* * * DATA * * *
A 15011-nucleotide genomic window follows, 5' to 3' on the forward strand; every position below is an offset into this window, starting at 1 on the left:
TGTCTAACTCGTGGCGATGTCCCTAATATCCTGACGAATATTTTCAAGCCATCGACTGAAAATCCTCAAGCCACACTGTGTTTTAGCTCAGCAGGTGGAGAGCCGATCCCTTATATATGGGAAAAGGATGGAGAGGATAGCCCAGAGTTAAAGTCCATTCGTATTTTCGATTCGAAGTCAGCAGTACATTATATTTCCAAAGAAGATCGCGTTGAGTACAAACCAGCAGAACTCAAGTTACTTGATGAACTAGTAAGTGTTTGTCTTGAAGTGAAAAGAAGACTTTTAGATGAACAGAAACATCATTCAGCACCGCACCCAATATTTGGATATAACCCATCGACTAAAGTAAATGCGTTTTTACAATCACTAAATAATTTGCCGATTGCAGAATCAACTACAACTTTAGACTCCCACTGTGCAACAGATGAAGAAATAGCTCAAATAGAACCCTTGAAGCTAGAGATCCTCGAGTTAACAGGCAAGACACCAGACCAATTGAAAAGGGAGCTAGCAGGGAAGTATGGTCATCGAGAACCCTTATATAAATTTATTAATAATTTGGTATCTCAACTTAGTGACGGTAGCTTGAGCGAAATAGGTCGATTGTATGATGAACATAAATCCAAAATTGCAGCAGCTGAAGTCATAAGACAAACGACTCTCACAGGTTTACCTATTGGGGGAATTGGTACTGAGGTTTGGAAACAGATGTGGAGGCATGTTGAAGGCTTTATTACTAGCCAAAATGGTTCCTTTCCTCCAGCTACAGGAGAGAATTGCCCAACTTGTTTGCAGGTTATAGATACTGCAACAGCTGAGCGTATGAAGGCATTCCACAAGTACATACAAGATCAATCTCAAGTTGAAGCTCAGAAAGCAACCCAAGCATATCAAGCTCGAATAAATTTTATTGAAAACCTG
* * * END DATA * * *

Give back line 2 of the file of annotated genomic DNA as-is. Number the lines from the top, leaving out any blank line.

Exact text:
TGTCTAACTCGTGGCGATGTCCCTAATATCCTGACGAATATTTTCAAGCCATCGACTGAAAATCCTCAAGCCACACTGTGTTTTAGCTCAGCAGGTGGAGAGCCGATCCCTTATATATGGGAAAAGGATGGAGAGGATAGCCCAGAGTTAAAGTCCATTCGTATTTTCGATTCGAAGTCAGCAGTACATTATATTTCCAAAGAAGATCGCGTTGAGTACAAACCAGCAGAACTCAAGTTACTTGATGAACTAGTAAGTGTTTGTCTTGAAGTGAAAAGAAGACTTTTAGATGAACAGAAACATCATTCAGCACCGCACCCAATATTTGGATATAACCCATCGACTAAAGTAAATGCGTTTTTACAATCACTAAATAATTTGCCGATTGCAGAATCAACTACAACTTTAGACTCCCACTGTGCAACAGATGAAGAAATAGCTCAAATAGAACCCTTGAAGCTAGAGATCCTCGAGTTAACAGGCAAGACACCAGACCAATTGAAAAGGGAGCTAGCAGGGAAGTATGGTCATCGAGAACCCTTATATAAATTTATTAATAATTTGGTATCTCAACTTAGTGACGGTAGCTTGAGCGAAATAGGTCGATTGTATGATGAACATAAATCCAAAATTGCAGCAGCTGAAGTCATAAGACAAACGACTCTCACAGGTTTACCTATTGGGGGAATTGGTACTGAGGTTTGGAAACAGATGTGGAGGCATGTTGAAGGCTTTATTACTAGCCAAAATGGTTCCTTTCCTCCAGCTACAGGAGAGAATTGCCCAACTTGTTTGCAGGTTATAGATACTGCAACAGCTGAGCGTATGAAGGCATTCCACAAGTACATACAAGATCAATCTCAAGTTGAAGCTCAGAAAGCAACCCAAGCATATCAAGCTCGAATAAATTTTATTGAAAACCTG